ElasticSearch and ServiceStack

In this post,  I will show you how to integrate Full text searching using ElasticSearch and ServiceStack.

Options for Full Text Search

Before I dig into the steps required for ElasticSearch, I will mention some other options for implementing full-text in your solution:

  • Sphinx  – used by craigslist
  • Solr – used by CNet, Netflix, digg.com
  • ElasticSearch – used by Foursquare, Github
    (source: StackOverflow, thanks Tommy for highlighting use cases)
  • given that I use PostgreSQL, I could also just use FTS in PostgreSQL 

In the .NET. world, the above solutions have got .NET connectors. For

  • SpinxConnector.NET  – very good! Unfortunately it costs EUR199 for a single dev license. If it were free, I probably would have used this one.
  • SolrNET – is an active GitHub project with quite a few contributors. If you are looking to implement Solr in .NET, this is probably the way to go.
  • NEST  for ElasticSearch – this is the official high level ElasticSearch client for .NET. I chose to go with this option & there are some code examples below on how I implemented it.

Installing ElasticSearch in Windows

1st step – install Java
& set the JAVA_HOME variable
2nd step – download & install ElasticSearch
3rd step – install NEST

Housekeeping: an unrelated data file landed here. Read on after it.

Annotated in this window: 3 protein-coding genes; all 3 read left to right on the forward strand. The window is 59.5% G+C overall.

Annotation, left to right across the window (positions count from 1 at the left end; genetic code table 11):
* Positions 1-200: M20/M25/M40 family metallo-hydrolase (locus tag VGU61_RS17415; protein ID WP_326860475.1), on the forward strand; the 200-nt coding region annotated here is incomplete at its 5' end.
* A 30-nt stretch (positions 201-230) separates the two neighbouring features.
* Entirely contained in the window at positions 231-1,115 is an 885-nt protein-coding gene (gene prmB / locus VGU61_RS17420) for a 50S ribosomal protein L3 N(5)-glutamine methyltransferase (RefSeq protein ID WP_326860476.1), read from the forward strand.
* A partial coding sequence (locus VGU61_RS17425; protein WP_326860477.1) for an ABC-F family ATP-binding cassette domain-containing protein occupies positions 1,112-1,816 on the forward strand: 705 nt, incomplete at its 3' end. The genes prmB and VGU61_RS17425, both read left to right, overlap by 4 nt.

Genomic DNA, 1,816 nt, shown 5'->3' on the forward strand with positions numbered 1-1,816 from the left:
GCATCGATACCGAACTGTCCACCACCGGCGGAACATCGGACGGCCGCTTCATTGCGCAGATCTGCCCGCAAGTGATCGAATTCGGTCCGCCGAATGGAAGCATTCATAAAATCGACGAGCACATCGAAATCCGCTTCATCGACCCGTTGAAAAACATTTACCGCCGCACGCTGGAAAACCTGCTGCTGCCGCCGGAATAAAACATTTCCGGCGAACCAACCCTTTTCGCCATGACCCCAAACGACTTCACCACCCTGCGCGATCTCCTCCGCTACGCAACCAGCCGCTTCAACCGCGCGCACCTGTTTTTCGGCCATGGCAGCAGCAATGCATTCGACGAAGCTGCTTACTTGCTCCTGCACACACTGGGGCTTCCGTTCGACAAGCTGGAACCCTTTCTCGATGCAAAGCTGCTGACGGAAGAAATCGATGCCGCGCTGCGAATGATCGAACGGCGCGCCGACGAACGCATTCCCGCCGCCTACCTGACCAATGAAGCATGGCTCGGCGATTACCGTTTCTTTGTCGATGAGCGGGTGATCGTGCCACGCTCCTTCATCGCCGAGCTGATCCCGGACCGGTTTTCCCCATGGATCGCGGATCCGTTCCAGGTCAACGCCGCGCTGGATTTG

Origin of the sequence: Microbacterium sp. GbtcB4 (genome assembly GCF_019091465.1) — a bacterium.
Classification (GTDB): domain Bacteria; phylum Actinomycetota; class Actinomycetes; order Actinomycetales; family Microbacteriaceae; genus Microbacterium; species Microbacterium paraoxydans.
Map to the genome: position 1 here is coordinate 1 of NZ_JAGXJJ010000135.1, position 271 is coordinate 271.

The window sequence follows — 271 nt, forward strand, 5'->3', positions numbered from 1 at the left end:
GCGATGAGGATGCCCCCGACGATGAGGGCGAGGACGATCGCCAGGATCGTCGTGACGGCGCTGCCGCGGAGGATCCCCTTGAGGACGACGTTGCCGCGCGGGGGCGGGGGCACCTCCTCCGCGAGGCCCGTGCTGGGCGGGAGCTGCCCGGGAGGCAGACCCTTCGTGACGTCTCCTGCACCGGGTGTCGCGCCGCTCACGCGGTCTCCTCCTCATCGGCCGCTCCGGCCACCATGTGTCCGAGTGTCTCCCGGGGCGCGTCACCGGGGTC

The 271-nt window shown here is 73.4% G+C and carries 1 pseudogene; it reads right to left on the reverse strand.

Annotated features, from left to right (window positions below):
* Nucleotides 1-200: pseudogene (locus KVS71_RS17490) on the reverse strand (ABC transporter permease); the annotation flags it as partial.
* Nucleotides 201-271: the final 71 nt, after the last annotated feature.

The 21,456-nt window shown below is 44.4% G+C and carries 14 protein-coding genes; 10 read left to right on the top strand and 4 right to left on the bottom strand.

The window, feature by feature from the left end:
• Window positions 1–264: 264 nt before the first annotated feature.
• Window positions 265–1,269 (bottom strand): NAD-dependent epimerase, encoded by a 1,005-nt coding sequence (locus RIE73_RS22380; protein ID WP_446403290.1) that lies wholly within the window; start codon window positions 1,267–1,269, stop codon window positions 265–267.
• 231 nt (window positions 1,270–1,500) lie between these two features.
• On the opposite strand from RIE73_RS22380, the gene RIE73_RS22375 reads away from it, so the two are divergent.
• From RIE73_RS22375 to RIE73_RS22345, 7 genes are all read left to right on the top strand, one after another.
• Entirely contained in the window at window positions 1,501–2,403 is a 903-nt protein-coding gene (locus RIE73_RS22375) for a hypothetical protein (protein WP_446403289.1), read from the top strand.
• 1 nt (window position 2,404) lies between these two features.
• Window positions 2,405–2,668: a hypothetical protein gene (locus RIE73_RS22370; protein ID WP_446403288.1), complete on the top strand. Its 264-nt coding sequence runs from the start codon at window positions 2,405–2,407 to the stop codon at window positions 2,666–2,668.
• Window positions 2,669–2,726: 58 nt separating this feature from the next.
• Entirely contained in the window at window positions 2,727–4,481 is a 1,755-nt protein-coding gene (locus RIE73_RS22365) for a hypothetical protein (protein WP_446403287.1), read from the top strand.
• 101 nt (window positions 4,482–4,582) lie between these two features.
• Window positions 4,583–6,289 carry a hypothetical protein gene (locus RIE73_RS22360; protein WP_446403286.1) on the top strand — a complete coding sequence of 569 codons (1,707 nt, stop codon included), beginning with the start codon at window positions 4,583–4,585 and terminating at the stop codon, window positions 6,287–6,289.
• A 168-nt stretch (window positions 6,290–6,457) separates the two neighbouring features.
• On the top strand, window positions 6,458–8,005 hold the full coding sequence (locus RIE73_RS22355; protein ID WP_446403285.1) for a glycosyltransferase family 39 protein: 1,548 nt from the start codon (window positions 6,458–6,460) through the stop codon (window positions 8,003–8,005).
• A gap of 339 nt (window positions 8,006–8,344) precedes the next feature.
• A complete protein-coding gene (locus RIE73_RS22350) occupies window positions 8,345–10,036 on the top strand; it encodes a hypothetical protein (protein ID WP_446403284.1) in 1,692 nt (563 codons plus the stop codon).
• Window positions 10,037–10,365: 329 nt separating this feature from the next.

as a NugetPackage in VisualStudio

Details on above:

1st step – install Java

a. Go to Java.com.

b. Click on the Free Java Download button, and then tap or click Agree and Start Free Download & install

c. in order for ElasticSearch to run, we will need to set the JAVA_HOME variable. Otherwise you will get an error ‘no JAVA_HOME variable set’

For setting the JAVA_HOME in Windows,

  • click on Start Button & Configure Java
  • Navigate to the [JAVA] Tab  & click on [View…]
  • Copy the Path (as per below screenshot) without the \bin\javaw.exeScreen Shot 2016-01-19 at 7.50.12 PM
  • In Windows 7,
    – Right-click the My Computer icon on your desktop and select Properties.
    – Click the Advanced tab, then click the Environment Variables button.
    – Under System Variables, click New.
    – Enter the variable name as JAVA_HOME.
    – Enter the variable value as the installation path as per above
    – Apply changes

Screen Shot 2016-01-21 at 7.30.12 AM.png

2nd step – download & install ElasticSearch